Dodgers Just This Far From Series Tie

In a game that saw everything, except a Dodger win, Los Angeles came within one last line drive of tying the series with Philadelphia. But as it turned out, the Phillies put together another late inning rally that gave them a 7-5 win and a comfortable 3-1 margin in the National League Championship Series.

The Dodgers left an even dozen men on base in the heartbreaking loss, and were just inches from crafting a big inning of their own in the sixth but a pair of two-run home runs turned the game around for good in the eighth.

The remarkable Dodgers bullpen, who came into the game having not allowed a run in 11.1 innings, broke apart at the seams, They gave up a 3-2 lead in the sixth and a 5-3 lead in the fateful eighth and the Philadelphia pen shut them down with only a pair of hits over the final three innings.

The Jeff Kent's game ending line drive had hardly whacked into the glove of third baseman Pedro Feliz when the analyzation started.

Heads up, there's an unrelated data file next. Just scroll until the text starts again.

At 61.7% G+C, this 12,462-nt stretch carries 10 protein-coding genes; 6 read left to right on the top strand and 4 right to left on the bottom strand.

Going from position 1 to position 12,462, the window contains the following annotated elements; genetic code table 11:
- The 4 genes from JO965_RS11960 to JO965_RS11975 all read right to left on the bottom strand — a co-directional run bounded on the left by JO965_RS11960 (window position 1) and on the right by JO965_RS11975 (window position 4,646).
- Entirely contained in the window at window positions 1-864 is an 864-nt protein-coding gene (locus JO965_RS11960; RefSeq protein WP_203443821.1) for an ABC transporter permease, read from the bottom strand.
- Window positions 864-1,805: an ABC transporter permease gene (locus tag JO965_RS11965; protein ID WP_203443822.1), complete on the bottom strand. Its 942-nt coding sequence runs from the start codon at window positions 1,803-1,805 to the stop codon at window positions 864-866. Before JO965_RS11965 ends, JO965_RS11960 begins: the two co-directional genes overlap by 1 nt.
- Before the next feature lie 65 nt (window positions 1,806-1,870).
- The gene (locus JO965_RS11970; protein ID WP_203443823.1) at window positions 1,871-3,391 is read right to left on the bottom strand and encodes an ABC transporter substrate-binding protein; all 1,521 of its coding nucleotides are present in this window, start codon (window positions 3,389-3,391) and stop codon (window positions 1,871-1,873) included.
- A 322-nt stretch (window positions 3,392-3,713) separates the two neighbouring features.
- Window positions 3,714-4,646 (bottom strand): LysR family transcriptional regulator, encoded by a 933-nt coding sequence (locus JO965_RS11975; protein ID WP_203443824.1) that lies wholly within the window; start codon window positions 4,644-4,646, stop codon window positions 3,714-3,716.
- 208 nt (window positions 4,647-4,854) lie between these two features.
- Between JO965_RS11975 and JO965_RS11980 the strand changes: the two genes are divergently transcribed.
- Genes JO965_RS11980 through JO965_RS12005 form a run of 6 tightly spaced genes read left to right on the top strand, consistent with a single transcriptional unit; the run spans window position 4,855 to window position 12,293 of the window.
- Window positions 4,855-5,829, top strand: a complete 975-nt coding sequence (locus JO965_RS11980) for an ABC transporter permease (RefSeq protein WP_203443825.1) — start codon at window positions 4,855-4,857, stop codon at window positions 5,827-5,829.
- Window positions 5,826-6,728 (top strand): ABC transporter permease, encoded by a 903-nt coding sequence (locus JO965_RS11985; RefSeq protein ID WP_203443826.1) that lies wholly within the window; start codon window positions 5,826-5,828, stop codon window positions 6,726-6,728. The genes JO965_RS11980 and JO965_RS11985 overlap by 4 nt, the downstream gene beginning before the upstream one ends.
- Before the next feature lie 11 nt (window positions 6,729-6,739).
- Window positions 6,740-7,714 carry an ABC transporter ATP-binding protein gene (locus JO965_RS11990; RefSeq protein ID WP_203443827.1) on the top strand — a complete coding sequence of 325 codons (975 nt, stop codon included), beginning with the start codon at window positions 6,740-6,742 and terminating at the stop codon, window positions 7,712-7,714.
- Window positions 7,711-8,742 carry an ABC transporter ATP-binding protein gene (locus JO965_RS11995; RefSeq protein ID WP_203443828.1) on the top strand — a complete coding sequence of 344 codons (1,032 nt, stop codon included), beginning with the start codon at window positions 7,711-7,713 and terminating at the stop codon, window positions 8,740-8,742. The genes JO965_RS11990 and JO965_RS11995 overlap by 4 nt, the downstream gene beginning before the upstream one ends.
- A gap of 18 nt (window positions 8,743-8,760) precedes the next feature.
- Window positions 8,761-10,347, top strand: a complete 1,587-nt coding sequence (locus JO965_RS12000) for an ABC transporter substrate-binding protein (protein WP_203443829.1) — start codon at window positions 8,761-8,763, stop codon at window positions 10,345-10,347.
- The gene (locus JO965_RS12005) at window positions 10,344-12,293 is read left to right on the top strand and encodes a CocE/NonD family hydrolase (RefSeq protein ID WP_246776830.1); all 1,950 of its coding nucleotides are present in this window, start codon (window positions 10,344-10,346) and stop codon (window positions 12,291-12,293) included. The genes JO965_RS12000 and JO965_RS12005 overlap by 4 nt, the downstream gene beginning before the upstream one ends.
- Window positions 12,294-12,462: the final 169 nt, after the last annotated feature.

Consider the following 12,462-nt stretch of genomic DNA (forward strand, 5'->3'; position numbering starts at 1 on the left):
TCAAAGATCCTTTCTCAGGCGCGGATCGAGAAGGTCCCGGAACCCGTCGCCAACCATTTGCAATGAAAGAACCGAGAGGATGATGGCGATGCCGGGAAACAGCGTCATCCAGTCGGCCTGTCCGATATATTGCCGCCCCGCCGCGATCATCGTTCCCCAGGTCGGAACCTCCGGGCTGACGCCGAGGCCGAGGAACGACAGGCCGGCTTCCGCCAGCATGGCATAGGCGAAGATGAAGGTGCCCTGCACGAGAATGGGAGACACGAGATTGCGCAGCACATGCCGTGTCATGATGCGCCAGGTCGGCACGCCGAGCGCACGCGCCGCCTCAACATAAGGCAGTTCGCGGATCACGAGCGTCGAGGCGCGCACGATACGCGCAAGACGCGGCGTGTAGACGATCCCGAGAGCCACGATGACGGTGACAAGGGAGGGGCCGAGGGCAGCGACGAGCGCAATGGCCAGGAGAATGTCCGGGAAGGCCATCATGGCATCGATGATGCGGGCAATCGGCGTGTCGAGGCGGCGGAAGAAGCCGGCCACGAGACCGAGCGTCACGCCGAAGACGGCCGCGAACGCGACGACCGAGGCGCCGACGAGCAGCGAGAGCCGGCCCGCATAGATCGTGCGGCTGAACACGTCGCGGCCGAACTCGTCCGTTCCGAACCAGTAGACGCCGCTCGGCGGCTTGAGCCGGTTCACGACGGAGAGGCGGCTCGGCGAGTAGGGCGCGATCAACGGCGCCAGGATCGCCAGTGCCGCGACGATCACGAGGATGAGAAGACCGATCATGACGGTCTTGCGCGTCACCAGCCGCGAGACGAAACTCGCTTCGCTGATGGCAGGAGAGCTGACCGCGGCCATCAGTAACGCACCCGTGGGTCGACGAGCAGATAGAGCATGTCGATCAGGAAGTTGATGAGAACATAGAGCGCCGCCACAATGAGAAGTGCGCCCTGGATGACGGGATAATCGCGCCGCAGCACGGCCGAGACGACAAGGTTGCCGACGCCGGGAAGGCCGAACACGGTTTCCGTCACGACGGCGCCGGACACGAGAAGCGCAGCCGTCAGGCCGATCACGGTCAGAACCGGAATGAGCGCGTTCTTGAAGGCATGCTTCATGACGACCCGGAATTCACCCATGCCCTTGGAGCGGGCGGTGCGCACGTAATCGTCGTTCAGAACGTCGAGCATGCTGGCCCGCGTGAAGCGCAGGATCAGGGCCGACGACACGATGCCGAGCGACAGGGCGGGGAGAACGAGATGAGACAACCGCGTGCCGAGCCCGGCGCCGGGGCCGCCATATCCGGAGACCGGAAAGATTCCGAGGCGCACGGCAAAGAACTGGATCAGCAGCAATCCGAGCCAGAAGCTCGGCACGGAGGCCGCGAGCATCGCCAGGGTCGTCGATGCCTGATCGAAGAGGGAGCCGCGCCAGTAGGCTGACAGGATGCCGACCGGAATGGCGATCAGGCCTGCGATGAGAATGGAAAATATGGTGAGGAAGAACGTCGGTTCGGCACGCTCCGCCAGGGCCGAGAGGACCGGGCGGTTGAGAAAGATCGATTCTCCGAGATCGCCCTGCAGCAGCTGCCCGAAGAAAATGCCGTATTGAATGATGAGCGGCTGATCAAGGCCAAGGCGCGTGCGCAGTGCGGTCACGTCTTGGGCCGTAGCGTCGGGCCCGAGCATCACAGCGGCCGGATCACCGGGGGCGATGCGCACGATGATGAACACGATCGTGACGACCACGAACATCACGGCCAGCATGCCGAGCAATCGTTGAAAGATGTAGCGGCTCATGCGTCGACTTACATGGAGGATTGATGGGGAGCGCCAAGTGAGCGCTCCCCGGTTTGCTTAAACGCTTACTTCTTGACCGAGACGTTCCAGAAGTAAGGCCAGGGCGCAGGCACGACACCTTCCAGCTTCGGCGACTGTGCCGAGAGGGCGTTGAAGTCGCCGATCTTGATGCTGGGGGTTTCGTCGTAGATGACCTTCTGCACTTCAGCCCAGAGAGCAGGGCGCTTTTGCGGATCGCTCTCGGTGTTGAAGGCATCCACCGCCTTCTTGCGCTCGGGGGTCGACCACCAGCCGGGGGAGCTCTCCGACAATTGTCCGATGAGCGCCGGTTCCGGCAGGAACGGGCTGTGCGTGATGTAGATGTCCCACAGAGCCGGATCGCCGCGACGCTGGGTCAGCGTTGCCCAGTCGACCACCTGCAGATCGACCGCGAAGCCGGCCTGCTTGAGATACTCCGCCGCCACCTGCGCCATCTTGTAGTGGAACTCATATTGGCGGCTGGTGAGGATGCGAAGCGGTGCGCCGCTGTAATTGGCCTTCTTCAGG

Manager Joe Torre was questioned about taking starter Derek Lowe out of the game after five when he had thrown only 74 pitches, but he had a perfect explanation. "First, he was on short rest. I think that was well-documented. He had to work hard every inning, even though he was in the 70s pitch count-wise. The only one-two-three innings he had was the fifth inning. I thought at that point, especially when we took the lead, it just looked like he was fighting his emotions the whole game.

"He said he felt fine. We were probably going to get only one more inning out of him anyway, pitch count-wise, and I just decided to make the move there."

His choice to take over with a slim 3-2 lead was 20-year-old Clayton Kershaw, who gave up a walk and a single before Chan Ho Park was called upon. Park wild-pitched a run home. Then Joe Beimel, Hong-Chih Kuo, Cory Wade and Jonathan Broxton followed with various degrees of ineffectiveness.

But the Dodgers, who stayed true to form by leaving men on base in every inning but the fourth and ninth, kept putting men on base but leaving them there.